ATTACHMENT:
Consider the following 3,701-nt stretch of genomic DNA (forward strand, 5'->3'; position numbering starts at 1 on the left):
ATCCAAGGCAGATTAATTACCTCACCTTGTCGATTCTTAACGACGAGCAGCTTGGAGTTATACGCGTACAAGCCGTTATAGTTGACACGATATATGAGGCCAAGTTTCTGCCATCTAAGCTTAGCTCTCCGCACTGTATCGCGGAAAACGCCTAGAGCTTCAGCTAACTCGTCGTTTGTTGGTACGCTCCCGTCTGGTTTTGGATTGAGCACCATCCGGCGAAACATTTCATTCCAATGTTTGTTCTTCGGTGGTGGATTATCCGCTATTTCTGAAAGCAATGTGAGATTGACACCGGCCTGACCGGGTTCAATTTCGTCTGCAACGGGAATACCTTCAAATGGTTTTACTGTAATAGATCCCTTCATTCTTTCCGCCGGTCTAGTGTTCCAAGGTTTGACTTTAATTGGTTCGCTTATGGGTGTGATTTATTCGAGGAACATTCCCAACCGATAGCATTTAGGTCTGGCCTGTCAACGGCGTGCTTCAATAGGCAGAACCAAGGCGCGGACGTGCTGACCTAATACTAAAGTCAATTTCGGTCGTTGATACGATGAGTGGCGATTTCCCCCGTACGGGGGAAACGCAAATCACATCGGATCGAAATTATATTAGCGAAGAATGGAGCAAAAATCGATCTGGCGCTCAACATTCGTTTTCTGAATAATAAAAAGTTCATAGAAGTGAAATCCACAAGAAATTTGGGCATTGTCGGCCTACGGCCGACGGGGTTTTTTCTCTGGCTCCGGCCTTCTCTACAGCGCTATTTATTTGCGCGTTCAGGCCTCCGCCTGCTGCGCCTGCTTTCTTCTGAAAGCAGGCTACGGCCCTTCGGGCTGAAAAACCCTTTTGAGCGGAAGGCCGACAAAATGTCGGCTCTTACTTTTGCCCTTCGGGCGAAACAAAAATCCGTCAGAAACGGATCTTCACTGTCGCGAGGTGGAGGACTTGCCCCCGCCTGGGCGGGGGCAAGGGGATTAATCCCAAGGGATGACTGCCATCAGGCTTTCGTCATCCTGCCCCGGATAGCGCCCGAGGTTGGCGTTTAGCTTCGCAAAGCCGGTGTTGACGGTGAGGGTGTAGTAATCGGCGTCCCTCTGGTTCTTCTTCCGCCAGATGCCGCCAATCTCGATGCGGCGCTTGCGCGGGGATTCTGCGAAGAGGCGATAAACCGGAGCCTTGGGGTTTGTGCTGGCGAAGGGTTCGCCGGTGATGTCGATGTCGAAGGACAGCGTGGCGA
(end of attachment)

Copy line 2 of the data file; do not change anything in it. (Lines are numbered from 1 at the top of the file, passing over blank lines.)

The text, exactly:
ATCCAAGGCAGATTAATTACCTCACCTTGTCGATTCTTAACGACGAGCAGCTTGGAGTTATACGCGTACAAGCCGTTATAGTTGACACGATATATGAGGCCAAGTTTCTGCCATCTAAGCTTAGCTCTCCGCACTGTATCGCGGAAAACGCCTAGAGCTTCAGCTAACTCGTCGTTTGTTGGTACGCTCCCGTCTGGTTTTGGATTGAGCACCATCCGGCGAAACATTTCATTCCAATGTTTGTTCTTCGGTGGTGGATTATCCGCTATTTCTGAAAGCAATGTGAGATTGACACCGGCCTGACCGGGTTCAATTTCGTCTGCAACGGGAATACCTTCAAATGGTTTTACTGTAATAGATCCCTTCATTCTTTCCGCCGGTCTAGTGTTCCAAGGTTTGACTTTAATTGGTTCGCTTATGGGTGTGATTTATTCGAGGAACATTCCCAACCGATAGCATTTAGGTCTGGCCTGTCAACGGCGTGCTTCAATAGGCAGAACCAAGGCGCGGACGTGCTGACCTAATACTAAAGTCAATTTCGGTCGTTGATACGATGAGTGGCGATTTCCCCCGTACGGGGGAAACGCAAATCACATCGGATCGAAATTATATTAGCGAAGAATGGAGCAAAAATCGATCTGGCGCTCAACATTCGTTTTCTGAATAATAAAAAGTTCATAGAAGTGAAATCCACAAGAAATTTGGGCATTGTCGGCCTACGGCCGACGGGGTTTTTTCTCTGGCTCCGGCCTTCTCTACAGCGCTATTTATTTGCGCGTTCAGGCCTCCGCCTGCTGCGCCTGCTTTCTTCTGAAAGCAGGCTACGGCCCTTCGGGCTGAAAAACCCTTTTGAGCGGAAGGCCGACAAAATGTCGGCTCTTACTTTTGCCCTTCGGGCGAAACAAAAATCCGTCAGAAACGGATCTTCACTGTCGCGAGGTGGAGGACTTGCCCCCGCCTGGGCGGGGGCAAGGGGATTAATCCCAAGGGATGACTGCCATCAGGCTTTCGTCATCCTGCCCCGGATAGCGCCCGAGGTTGGCGTTTAGCTTCGCAAAGCCGGTGTTGACGGTGAGGGTGTAGTAATCGGCGTCCCTCTGGTTCTTCTTCCGCCAGATGCCGCCAATCTCGATGCGGCGCTTGCGCGGGGATTCTGCGAAGAGGCGATAAACCGGAGCCTTGGGGTTTGTGCTGGCGAAGGGTTCGCCGGTGATGTCGATGTCGAAGGACAGCGTGGCGA